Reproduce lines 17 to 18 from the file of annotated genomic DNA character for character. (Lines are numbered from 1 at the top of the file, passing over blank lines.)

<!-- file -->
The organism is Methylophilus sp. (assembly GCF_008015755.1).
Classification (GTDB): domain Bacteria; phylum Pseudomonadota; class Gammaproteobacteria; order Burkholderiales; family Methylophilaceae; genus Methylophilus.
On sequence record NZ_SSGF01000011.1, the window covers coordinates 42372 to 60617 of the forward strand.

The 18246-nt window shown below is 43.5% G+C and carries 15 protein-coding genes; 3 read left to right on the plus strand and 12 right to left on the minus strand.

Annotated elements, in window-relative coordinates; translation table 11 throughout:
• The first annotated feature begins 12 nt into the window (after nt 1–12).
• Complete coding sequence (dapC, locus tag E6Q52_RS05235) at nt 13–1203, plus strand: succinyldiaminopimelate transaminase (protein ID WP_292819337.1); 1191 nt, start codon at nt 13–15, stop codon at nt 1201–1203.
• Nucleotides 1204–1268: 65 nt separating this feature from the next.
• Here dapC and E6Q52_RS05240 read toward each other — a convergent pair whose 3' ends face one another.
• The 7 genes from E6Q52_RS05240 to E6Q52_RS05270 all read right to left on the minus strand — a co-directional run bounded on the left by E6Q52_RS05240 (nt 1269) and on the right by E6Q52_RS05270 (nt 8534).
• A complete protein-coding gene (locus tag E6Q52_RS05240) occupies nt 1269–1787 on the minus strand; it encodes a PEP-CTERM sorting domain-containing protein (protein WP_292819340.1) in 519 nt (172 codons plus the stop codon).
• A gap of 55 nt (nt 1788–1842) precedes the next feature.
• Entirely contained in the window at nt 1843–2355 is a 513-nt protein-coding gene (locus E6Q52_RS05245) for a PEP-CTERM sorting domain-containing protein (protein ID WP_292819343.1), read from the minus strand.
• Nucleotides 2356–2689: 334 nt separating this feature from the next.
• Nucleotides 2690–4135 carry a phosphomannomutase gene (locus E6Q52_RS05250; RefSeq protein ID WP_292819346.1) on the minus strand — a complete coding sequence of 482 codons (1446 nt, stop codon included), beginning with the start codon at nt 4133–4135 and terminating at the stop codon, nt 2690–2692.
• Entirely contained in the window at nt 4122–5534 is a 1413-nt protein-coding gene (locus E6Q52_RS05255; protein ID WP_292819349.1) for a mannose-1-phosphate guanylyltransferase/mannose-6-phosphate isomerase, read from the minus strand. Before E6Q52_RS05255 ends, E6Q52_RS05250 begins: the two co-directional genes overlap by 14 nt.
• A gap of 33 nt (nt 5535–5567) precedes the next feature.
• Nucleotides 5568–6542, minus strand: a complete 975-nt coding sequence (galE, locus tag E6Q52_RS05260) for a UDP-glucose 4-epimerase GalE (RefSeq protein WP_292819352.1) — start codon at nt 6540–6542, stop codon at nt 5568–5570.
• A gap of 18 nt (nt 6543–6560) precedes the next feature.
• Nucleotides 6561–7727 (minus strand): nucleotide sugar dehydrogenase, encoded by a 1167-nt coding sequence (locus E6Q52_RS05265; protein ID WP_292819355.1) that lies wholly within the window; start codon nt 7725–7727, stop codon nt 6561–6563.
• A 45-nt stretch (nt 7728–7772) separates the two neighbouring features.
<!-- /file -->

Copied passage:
• A gap of 33 nt (nt 5535–5567) precedes the next feature.
• Nucleotides 5568–6542, minus strand: a complete 975-nt coding sequence (galE, locus tag E6Q52_RS05260) for a UDP-glucose 4-epimerase GalE (RefSeq protein WP_292819352.1) — start codon at nt 6540–6542, stop codon at nt 5568–5570.